Choi sum fa got deflowered

How detail must the instructions I give the maid be when it comes to preparing food for the table?

Cleanliness? Check! Every minutiiae from washing and drying of hands, to separating cooking equipment, crockery, cutlery, pots and pans. Which tea towel for what. Chopping board: one each for meat/fish, veggie and fruits.

But there are finer points unrelated to cleanliness that get overlooked. I mean when I say “peel this apple”, I don’t need to add, “and then put the peel in the trash-bin”, do I?

It seems that such finer details aren’t always obvious to those who come from the deepest of Indonesia.

Let me illustrate.

There’s this rather expensive vegetable called Choi Sum Fa (Chinese spinach with tiny flowers ranging from green to yellow as seen in the pix).

 

Now you would imagine there’s no need to instruct someone, indeed anyone, that the flowers (besides the tender stems and leaves) are the piece de resistance and that’s what makes the veggie quite pricey.

So, I never thought to tell Siti the maid who joined us 4 months ago, unlike digging out the “eyes” from potatoes, sweet potatoes etc, taking out the seeds from chilli, running water when peeling onions and so on.

Image my surprise earlier this week when I walked into the kitchen and found her at the sink diligently snipping off the yellow flowers of my precious bag of choi sum!

“Why are you doing that?” I demanded, more suprised than angry, just like I would be if I found her putting a tub of ice-cream next to boiling pot, with the gas turned on high. (Actually, she’s done that with fish fresh from the market but that’s another story!)

“What ma’am?” asked my dosey maid, snipping off yet another flower.

“Stop it, now!” I said in my most peremtory voice as she looked at me with her hush-puppy eyes.

Oh, I gave her an earful about the flowers but at the end of the day, what else could I do but gnash my teeth that I had once again 4gotten to dot the “i’s” and cross the “t’s”. One may think it isn’t necessary to spell out everything but that’s where one is wrong. Never take anything for granted with an FDW!

Come to think of it, we have had choi sum fa on several occasions already and it now occurs to me that each time the dish had come to the table sans the yellow flowers, even tho the veggie back from the supermarket often had resplendent bouquets.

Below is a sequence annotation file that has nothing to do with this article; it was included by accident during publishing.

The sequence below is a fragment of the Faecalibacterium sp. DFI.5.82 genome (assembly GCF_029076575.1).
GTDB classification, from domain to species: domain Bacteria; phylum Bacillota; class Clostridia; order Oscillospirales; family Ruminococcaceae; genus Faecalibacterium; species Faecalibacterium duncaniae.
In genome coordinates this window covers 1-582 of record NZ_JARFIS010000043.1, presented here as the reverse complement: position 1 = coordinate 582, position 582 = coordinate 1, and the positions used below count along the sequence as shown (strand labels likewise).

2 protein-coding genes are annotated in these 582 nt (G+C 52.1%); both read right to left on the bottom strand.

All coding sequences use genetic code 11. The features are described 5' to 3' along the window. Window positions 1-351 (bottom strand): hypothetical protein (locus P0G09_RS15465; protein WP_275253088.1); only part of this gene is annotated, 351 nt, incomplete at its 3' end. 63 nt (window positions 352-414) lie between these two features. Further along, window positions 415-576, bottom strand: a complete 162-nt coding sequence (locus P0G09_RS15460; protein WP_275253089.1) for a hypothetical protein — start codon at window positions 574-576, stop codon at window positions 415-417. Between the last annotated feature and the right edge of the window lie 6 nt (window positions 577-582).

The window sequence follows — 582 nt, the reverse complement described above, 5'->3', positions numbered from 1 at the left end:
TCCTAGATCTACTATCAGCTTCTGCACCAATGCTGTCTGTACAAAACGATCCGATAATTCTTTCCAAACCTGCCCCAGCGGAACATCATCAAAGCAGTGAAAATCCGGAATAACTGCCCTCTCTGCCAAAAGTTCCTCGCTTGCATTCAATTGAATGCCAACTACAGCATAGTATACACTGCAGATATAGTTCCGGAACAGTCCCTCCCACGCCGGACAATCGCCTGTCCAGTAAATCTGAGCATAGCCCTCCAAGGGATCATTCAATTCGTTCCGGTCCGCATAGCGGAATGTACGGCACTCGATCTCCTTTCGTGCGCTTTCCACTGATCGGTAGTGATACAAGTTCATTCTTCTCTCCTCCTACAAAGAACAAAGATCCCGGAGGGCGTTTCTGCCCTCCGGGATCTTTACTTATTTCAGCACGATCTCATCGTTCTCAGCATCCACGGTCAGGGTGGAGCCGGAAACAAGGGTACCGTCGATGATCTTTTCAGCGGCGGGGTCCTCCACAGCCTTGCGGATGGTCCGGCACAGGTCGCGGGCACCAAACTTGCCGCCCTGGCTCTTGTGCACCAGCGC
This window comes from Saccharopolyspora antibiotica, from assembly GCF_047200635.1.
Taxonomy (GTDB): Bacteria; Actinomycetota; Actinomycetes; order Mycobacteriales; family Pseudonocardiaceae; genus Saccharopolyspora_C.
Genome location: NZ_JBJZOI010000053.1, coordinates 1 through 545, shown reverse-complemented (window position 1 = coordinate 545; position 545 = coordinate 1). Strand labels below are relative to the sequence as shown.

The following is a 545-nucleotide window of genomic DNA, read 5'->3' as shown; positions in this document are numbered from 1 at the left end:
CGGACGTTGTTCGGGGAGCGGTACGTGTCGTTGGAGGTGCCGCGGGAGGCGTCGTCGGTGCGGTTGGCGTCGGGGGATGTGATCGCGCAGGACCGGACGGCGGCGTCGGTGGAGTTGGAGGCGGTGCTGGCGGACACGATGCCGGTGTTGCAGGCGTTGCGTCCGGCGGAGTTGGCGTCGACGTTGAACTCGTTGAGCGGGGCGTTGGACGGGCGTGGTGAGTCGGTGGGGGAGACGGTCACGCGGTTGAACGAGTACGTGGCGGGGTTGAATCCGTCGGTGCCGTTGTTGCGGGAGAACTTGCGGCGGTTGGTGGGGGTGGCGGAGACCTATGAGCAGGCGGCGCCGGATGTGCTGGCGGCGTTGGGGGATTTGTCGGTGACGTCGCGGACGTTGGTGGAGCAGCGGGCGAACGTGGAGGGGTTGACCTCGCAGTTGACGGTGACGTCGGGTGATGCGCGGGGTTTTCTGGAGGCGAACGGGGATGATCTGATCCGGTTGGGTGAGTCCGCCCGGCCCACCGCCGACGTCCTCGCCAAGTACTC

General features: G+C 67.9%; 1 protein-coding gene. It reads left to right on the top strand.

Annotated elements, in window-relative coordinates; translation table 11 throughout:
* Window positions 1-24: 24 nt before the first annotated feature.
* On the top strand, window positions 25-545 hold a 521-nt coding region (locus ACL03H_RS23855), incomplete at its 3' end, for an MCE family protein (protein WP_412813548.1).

Must make sure I reinforce the lesson the next time we have choi sum fa for dinner.

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3 thoughts on “Choi sum fa got deflowered

  1. Iv’e never heard of this vegetable until reading about it today — that’s how I found your blog, by searching for the vegetable. I wouldn’t have known that the flowers were edible.

    My neighbor girls were always wanting to try to eat something from my yard: vegetables, herbs, flowers, and all berries! I told them that unless an adult says it’s ok to eat, that NO flowers or berries can be eaten because some are poison. I was nervous they’d try to eat a flower they didn’t know when their parents or myself wasn’t around.

    I suspect your maid was erring on the side of caution in the best interests of your family. I hope your tone with her was less scolding than it sounded in this post.

    My charge nurse and I were doing narcotic inventory, which is done each shift. She complained bitterly about the idiot that didn’t remove medications in a particular order. I asked her why the order the drugs were removed mattered, since I’ve done inventory so many times at other jobs that I can count just by looking most times. She explained a system she had come up with that made it easier to know the amount. I then advised her that if her system was much better, perhaps she should teach her systems to nurses she trained. She looked at my oddly, until I explained that I was the idiot removing them in a different order than what she wanted, and it was her that trained me, and neglected to instruct me in her desired order. Then we laughed so hard we both had tears.

    Morale: If you want it done in a way that you consider correct, then teach it correctly.

  2. Hi Shewhispers:
    Actually, I’m a very mild employer. If you read my other posts, u will see that my family allows the maid to “bloom”: she paints water color scenes in her spare time and has made 3 sales (all $ going to her of cos) so far.

    However, I’m not very tolerant of blooming mistakes, if u wld pardon the pun, esp since she’s been taken out to restaurants and eaten the same veggie with all its flowerettes intact.

    I do give instructions and the very post u cited showed how detailed some of them are. But I can’t be expected to be on the watch out for every possibility. In any case, she’s been told from day 1, when in doubt always ask. We live in a small 1,750sf apartment and everyone is within talking distance.

    I shall end here. Don’t want to appear overly defensive. Thanks for visiting. And btw, it is MORAL, not morale, tho I guess my maid’s morale was a bit low immediately after the “deflowering” of the veggie incident.

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